But any case, it comes next will be the hardest part because the doctors tell us that the recovery period and this kind of an operation can be long and in fact, the Vatican has canceled all papal pronouncements and appearances until June 18th. As well there is a wonder and there's a questioning about whether or not the pope will be able to keep his summer schedule which included a trip to Portugal for World Youth Days and a trip to Mongolia -- Wolf.
BLITZER: We wish him the pontiff only the best and a speedy recovery. Jim Bittermann in Rome for us, thanks very much. And to the viewers, thanks very much for watching. I'm Wolf Blitzer in THE SITUATION ROOM. You can always follow me on Twitter and Instagram @wolfblitzer. You can tweet the show @CNNsitroom.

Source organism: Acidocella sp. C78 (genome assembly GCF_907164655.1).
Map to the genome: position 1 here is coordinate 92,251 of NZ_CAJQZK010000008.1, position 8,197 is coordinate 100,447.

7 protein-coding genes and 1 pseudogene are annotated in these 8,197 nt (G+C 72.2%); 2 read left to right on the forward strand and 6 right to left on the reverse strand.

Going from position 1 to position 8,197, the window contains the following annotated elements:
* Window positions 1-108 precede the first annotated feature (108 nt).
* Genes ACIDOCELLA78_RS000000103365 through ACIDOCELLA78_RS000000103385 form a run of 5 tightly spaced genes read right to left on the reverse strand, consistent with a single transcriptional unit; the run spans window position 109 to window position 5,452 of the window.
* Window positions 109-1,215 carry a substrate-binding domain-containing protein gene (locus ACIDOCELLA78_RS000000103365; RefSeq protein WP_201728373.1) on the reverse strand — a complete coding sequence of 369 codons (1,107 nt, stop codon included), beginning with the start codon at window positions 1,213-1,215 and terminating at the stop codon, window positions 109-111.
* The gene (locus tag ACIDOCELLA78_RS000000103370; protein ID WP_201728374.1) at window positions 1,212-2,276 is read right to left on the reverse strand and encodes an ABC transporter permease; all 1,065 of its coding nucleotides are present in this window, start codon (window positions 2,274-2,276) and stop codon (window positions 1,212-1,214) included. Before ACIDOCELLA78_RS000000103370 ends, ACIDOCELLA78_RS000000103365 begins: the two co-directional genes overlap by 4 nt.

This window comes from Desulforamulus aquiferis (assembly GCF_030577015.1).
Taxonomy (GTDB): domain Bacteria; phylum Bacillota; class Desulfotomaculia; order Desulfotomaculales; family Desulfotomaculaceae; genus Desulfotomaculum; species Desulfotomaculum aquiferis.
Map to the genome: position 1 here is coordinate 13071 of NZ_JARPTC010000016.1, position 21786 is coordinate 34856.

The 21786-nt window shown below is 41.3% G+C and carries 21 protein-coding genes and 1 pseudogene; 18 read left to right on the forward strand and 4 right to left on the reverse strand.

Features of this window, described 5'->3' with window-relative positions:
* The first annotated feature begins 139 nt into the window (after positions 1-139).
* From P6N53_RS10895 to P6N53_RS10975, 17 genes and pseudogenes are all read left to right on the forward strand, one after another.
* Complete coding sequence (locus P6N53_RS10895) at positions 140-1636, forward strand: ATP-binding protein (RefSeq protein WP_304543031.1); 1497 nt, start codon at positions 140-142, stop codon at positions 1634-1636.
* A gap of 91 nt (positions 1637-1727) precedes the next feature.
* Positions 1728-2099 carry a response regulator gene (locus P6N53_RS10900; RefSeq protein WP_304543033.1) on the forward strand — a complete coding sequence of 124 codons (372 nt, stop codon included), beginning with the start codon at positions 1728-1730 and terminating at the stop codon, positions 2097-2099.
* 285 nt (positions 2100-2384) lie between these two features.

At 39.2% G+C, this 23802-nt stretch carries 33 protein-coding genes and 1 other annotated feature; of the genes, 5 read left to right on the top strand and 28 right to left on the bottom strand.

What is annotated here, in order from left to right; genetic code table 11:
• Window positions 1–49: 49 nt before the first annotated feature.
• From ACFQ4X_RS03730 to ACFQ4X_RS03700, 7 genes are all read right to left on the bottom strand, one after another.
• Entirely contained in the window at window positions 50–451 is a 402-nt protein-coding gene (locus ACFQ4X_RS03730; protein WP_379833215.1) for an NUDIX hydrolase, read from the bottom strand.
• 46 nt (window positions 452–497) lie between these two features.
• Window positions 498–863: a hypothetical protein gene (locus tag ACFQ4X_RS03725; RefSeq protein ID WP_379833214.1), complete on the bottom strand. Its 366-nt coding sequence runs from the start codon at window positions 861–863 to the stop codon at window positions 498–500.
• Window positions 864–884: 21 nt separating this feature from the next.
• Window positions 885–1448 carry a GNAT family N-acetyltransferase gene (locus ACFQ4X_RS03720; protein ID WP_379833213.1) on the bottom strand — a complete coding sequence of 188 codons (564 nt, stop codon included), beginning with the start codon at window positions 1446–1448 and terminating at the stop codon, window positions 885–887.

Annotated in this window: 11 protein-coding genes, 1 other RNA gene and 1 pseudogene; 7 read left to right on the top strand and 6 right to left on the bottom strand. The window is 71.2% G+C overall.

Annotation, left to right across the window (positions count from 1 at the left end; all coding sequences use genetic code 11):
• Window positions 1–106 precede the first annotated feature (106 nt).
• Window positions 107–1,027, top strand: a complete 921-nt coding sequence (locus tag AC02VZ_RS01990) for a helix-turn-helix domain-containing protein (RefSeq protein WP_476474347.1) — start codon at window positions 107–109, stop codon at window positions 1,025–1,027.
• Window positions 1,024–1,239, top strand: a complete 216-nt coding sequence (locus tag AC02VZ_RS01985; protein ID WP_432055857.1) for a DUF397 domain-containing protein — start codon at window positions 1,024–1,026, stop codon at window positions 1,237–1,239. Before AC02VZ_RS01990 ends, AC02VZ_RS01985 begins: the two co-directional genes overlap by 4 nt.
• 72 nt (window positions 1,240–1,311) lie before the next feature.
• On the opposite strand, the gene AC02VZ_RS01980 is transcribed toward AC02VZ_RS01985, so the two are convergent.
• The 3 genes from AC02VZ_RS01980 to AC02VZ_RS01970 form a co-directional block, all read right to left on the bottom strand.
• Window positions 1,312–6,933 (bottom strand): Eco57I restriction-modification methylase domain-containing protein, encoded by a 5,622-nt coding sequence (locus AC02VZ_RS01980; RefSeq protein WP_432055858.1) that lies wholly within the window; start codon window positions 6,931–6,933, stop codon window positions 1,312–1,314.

THE SITUATION ROOM is also available by the way as a podcast wherever you get your podcast.
"ERIN BURNETT OUTFRONT" starts right now.